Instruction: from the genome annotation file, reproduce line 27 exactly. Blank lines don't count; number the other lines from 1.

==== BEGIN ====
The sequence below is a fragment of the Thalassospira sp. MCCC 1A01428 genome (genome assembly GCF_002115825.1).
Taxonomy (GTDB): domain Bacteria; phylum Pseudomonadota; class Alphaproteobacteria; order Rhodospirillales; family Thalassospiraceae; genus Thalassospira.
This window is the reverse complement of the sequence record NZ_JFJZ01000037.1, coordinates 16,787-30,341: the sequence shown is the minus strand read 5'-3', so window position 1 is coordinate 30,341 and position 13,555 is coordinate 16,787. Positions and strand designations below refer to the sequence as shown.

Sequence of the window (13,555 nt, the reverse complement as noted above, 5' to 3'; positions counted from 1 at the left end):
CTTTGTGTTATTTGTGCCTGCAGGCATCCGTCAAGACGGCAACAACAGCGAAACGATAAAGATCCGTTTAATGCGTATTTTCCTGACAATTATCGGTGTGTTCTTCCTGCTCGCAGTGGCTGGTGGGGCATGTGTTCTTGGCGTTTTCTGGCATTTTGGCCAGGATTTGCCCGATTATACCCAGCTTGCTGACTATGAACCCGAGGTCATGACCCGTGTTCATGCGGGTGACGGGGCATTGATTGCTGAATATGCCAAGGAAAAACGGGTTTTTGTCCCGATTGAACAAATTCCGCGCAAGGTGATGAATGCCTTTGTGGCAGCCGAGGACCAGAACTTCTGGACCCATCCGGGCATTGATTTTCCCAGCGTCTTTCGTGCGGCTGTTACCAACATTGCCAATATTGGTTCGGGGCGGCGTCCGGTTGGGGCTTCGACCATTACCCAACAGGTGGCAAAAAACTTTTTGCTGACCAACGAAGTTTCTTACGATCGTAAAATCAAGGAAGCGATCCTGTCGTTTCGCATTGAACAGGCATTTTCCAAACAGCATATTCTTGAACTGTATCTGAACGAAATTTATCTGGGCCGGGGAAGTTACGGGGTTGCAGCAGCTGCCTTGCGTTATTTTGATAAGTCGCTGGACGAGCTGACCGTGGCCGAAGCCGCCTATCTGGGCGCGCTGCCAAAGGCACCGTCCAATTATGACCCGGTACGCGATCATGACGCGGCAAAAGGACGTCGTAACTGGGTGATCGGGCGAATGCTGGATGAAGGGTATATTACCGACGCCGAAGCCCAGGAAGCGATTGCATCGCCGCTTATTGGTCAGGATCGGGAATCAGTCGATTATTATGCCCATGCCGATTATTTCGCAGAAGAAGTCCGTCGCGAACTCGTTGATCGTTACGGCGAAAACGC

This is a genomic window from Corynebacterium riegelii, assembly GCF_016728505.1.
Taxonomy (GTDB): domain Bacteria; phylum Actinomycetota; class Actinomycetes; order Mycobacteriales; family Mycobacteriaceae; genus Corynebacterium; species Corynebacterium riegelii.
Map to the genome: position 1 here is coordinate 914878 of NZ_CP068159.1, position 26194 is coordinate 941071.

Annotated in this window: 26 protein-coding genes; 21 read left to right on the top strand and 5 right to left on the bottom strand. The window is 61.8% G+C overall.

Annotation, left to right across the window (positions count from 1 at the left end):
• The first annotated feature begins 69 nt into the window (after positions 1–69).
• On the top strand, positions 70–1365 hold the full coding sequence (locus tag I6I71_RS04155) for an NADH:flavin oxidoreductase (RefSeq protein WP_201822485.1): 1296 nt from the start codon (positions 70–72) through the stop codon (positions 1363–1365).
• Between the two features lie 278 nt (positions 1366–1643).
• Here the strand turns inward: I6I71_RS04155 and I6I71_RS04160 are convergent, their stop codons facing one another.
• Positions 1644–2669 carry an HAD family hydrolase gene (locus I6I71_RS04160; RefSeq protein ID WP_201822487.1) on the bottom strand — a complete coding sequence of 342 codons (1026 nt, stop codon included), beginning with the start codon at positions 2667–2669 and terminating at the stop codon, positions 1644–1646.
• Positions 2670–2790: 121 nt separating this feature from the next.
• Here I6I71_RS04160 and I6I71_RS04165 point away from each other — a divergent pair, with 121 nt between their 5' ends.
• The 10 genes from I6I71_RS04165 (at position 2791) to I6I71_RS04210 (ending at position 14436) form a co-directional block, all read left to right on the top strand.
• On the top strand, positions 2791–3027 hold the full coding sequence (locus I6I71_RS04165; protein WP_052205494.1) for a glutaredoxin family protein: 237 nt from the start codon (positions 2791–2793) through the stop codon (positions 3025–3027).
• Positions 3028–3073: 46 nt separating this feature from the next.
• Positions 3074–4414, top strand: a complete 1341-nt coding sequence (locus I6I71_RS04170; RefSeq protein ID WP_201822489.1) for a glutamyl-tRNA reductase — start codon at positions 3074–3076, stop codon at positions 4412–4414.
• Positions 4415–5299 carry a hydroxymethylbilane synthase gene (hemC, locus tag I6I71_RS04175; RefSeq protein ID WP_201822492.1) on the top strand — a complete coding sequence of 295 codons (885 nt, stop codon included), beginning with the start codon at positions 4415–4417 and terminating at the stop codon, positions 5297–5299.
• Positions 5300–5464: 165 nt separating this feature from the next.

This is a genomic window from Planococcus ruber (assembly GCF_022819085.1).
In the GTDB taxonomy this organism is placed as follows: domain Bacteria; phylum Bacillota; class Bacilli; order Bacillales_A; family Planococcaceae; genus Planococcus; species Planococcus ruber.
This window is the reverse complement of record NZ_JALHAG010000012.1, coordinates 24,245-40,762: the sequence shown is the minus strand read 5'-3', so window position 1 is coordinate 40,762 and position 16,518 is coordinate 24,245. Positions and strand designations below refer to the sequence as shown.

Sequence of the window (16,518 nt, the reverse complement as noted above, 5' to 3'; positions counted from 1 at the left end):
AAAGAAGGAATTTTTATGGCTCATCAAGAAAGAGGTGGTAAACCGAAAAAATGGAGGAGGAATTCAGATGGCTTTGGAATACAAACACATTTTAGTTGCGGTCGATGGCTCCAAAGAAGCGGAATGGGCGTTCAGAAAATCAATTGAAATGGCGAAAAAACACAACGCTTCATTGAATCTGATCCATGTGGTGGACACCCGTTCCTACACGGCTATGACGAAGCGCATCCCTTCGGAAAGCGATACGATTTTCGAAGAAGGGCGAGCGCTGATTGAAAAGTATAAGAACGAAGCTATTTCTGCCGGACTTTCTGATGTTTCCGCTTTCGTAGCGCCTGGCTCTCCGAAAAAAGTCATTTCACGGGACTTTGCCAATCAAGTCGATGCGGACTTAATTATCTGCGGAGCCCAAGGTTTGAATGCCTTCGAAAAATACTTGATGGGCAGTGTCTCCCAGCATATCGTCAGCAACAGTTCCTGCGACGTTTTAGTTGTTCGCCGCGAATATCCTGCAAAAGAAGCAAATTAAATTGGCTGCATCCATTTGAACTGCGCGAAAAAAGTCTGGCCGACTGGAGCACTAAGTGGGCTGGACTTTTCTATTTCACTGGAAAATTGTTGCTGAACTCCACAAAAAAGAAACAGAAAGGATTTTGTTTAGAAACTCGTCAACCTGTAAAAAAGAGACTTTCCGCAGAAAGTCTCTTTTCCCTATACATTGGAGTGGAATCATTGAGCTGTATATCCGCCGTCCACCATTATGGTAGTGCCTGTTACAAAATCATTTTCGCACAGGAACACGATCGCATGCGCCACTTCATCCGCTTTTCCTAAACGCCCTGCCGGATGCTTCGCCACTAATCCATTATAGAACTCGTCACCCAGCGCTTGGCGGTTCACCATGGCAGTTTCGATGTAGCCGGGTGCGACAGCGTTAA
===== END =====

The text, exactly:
Sequence of the window (16,518 nt, the reverse complement as noted above, 5' to 3'; positions counted from 1 at the left end):